What’s hot, has six legs, and floats? Easy. HOT CLASSICISM, the trio of Kris Tokarski, piano; Andy Schumm, cornet and clarinet; Hal Smith, drums, when they’re on board the steamboat Natchez on the Mississippi River — in this case, Saturday, September 23, 2016, as part of last year’s Steamboat Stomp. But you knew the answer already. (And in the name of accuracy, they float even when on dry land — musically, that is.)
Here’s the first half of a hot, historical but expansively creative set that this trio performed for us on the boat: with admiring glances at Jelly Roll Morton, Tiny Parham, King Oliver, Bix Beiderbecke, Doc Cooke, Freddie Keppard, Albert Wynn, Sidney Catlett, Punch Miller, and dozens of New Orleans and Chicago hot players whose names you would also know.
This Morton tune is called FROG-I-MORE or FROGGIE MOORE RAG (I think those are all the variants) and Mister Morton said it was named for a vaudeville contortionist. No doubt:
SUNDAY, a tune that all the musicians in the world love to play, takes me back to Jean Goldkette in 1927, even though the Keller Sisters and Lynch didn’t make it to the boat:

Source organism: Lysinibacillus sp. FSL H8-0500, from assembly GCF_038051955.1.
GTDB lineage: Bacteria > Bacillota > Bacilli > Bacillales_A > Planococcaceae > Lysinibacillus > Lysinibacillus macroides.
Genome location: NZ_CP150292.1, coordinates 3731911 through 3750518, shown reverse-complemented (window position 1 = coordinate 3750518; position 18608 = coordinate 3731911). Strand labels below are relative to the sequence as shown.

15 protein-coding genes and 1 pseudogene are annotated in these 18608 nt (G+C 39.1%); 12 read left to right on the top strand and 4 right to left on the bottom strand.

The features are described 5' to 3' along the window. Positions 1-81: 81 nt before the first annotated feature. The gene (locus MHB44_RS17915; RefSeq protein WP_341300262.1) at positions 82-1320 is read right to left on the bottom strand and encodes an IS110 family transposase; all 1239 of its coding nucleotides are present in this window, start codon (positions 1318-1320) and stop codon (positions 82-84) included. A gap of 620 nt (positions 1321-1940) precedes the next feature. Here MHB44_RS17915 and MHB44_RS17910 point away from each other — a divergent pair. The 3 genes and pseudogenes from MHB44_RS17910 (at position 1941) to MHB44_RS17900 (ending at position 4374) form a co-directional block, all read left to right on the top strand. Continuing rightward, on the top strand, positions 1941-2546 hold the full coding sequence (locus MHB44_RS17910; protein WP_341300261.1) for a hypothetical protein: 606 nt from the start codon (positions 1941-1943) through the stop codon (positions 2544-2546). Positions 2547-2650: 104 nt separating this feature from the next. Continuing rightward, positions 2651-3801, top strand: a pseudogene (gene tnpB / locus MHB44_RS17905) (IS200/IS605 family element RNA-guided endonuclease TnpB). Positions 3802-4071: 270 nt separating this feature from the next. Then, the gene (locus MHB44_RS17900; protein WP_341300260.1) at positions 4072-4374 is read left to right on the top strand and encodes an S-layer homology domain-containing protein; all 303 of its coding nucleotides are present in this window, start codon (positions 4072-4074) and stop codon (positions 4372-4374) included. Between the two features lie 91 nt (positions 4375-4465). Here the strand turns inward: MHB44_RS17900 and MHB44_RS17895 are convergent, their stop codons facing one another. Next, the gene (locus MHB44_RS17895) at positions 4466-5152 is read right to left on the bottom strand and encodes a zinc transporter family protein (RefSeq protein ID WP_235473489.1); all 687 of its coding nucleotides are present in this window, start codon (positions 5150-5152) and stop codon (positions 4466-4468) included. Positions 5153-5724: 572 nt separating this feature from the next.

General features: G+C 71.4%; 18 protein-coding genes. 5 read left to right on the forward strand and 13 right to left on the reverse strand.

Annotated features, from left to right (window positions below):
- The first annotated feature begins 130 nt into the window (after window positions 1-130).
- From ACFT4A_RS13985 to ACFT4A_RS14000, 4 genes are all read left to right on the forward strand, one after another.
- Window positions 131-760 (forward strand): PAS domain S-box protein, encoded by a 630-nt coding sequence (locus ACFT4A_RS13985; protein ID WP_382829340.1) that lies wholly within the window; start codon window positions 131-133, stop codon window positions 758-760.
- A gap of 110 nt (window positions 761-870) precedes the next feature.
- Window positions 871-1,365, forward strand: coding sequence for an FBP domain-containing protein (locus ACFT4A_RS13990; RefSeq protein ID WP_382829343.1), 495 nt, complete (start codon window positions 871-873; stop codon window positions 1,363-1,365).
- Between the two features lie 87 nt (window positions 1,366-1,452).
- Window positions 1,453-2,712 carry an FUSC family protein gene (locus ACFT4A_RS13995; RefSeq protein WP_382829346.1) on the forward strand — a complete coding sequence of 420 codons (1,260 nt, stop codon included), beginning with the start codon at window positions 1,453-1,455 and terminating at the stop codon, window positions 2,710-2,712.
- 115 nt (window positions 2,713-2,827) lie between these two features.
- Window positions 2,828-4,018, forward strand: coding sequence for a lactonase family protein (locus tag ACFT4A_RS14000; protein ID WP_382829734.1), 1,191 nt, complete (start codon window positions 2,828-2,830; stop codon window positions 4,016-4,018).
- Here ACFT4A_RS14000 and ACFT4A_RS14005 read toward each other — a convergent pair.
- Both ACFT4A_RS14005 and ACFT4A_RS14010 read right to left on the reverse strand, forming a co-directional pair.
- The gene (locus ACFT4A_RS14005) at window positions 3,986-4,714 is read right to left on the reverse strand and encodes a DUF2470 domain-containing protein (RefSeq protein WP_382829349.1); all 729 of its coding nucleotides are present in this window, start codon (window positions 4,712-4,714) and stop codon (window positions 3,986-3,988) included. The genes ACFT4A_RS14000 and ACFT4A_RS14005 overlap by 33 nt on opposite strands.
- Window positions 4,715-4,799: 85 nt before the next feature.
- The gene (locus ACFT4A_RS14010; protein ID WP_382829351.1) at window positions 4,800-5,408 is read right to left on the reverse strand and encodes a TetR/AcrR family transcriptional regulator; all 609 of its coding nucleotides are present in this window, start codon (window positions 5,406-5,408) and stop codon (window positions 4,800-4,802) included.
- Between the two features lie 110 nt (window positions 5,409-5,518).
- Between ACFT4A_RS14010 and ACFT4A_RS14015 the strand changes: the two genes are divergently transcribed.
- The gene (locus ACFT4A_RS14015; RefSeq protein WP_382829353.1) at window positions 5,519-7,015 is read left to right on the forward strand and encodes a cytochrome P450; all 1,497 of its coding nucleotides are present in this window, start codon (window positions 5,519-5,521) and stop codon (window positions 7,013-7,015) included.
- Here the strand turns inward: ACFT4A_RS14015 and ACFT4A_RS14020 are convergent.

Are your tamales hot? They should be. Freddie Keppard’s were:
A beautiful slow groove:
I could be wrong, but I think PARKWAY STOMP is a romp on the changes of DARKTOWN STRUTTERS’ BALL — something that was being done long before ANTHROPOLOGY and ORINTHOLOGY. The Albert Wynn recording with Punch Miller is also an early Sidney Catlett recording, something the Honorable Hal Smith knows well:
Who remembers Tiny Parham? Jen Hodge does, and I do, and Milt Hinton did. So does HOT CLASSICISM:
What a wonderful hot band! There’s another serving to come, but until then, you might investigate this delight. And HOT CLASSICISM has gigs to come: follow Kris, Hal, Andy on Facebook. You will be rewarded for diligence.
May your happiness increase!